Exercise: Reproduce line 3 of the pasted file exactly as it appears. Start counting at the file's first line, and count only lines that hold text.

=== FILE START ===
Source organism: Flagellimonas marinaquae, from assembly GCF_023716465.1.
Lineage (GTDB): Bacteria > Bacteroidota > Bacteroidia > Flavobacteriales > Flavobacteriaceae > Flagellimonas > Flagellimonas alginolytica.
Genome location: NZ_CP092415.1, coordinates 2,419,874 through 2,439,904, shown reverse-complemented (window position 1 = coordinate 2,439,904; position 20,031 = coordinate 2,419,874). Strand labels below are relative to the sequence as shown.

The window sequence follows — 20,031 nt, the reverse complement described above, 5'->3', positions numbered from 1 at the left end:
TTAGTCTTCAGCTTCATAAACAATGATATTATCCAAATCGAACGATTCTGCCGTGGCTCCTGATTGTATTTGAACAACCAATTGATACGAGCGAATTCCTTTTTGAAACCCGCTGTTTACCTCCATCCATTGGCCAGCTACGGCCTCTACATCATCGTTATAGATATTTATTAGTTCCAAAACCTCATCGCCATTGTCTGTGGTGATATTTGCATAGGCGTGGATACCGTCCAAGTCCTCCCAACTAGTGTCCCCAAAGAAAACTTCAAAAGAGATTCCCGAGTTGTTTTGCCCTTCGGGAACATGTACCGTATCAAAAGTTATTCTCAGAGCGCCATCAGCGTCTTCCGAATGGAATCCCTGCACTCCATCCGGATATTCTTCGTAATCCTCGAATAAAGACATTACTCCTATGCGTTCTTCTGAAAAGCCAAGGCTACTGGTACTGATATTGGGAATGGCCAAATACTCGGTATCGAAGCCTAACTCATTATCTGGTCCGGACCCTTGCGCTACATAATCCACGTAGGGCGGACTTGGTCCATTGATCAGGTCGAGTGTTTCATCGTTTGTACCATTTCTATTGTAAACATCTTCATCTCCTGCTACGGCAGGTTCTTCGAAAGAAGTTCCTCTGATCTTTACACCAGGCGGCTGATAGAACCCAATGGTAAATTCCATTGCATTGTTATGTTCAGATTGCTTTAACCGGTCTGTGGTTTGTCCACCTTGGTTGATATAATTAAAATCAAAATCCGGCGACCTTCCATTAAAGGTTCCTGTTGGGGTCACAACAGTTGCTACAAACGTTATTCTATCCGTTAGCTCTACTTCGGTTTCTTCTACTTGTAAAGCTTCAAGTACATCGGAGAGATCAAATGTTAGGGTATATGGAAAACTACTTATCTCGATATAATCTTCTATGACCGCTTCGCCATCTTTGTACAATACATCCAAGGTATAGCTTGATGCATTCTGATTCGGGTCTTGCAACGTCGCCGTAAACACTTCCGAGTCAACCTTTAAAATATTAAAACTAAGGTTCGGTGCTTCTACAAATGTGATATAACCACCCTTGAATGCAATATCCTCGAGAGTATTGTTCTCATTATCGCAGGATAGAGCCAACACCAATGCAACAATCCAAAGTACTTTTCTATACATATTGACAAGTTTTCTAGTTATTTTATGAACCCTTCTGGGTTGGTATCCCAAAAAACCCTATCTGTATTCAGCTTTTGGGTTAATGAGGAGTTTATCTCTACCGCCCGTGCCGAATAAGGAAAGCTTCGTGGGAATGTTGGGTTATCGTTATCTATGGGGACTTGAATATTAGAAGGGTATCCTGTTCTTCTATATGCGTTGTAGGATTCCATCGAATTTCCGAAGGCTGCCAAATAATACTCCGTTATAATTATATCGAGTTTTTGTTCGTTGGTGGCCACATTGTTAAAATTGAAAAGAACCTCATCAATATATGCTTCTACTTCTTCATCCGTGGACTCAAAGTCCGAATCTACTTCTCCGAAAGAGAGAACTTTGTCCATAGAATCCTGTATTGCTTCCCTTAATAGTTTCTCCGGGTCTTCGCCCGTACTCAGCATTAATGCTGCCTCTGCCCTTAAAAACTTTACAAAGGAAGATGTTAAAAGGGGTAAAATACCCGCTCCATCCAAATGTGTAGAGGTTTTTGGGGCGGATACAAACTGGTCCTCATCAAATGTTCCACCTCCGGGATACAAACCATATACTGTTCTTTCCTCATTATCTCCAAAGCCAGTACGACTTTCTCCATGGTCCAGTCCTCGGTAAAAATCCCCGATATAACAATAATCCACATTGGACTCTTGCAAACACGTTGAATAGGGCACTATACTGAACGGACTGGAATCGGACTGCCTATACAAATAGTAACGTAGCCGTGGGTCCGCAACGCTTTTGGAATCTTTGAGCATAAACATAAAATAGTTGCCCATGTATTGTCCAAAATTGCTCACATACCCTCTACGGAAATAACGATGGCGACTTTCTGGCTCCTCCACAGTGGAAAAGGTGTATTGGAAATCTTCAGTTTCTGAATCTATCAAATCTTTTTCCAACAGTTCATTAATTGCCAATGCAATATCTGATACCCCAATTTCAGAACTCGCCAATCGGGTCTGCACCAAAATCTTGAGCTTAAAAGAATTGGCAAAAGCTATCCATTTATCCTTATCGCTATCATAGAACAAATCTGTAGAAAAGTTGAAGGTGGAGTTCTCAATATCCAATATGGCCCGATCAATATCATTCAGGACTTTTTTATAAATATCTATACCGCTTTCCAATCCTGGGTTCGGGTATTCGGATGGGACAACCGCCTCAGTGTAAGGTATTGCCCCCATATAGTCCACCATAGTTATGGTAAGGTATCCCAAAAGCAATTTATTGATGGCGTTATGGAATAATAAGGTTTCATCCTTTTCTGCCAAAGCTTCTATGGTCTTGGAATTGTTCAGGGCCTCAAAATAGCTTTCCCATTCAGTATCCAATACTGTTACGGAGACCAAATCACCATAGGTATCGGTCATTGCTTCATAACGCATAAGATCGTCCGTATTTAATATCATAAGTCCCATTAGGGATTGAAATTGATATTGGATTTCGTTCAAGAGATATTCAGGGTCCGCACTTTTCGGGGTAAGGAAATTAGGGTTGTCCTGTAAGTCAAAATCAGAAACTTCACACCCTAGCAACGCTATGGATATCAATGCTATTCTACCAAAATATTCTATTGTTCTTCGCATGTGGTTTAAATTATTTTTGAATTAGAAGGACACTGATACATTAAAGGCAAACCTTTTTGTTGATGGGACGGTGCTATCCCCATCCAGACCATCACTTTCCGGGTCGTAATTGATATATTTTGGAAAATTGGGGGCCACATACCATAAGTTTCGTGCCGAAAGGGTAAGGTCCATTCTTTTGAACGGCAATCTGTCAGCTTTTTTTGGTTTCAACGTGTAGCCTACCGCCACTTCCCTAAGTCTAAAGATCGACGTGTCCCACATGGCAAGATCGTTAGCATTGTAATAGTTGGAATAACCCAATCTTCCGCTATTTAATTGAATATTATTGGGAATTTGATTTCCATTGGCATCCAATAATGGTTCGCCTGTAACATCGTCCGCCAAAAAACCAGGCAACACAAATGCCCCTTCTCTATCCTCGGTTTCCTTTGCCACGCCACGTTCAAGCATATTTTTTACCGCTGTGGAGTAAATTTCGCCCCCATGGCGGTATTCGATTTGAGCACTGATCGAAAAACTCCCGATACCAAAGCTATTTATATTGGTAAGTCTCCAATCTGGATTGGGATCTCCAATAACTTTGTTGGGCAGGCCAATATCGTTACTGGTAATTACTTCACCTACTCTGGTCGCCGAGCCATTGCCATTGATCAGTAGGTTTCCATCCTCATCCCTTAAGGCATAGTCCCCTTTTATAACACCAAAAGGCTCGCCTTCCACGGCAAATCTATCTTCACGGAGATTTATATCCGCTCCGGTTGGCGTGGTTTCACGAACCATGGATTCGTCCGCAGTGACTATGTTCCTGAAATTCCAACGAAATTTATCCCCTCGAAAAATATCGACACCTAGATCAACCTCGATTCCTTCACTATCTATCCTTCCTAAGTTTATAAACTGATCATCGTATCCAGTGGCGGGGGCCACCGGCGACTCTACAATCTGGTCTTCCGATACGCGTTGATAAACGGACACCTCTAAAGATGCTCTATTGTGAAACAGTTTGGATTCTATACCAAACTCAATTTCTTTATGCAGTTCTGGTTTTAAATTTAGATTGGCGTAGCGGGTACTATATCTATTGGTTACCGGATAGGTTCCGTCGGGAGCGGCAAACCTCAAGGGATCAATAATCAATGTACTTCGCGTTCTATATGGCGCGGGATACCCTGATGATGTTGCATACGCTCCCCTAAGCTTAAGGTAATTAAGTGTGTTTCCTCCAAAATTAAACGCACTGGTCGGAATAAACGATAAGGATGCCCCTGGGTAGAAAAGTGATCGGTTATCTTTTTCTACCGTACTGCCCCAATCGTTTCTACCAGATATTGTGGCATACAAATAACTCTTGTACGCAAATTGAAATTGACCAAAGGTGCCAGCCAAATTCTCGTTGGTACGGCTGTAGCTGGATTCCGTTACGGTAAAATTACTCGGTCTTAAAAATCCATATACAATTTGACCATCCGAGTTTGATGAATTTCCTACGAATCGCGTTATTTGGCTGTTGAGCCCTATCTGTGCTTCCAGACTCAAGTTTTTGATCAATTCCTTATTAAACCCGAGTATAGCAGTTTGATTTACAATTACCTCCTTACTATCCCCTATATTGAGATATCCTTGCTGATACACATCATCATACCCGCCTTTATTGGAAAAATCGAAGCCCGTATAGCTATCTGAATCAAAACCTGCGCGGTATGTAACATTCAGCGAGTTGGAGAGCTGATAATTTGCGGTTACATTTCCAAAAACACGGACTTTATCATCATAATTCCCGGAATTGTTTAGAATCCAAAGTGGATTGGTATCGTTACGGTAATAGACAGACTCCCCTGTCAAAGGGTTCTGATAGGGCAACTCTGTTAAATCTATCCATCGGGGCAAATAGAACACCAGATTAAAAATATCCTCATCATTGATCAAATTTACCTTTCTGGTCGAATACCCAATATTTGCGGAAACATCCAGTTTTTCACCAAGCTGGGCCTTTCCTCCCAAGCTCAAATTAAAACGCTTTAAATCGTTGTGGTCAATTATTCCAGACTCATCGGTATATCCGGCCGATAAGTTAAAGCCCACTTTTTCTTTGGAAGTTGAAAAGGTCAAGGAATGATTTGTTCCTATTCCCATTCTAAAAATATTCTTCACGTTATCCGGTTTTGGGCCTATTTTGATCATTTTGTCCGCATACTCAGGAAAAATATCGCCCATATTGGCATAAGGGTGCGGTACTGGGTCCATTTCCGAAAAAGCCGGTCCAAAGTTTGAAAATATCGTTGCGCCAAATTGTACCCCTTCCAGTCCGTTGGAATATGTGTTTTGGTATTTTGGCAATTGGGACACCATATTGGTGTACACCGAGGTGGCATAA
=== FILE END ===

Genome location: NZ_CP092415.1, coordinates 2,419,874 through 2,439,904, shown reverse-complemented (window position 1 = coordinate 2,439,904; position 20,031 = coordinate 2,419,874). Strand labels below are relative to the sequence as shown.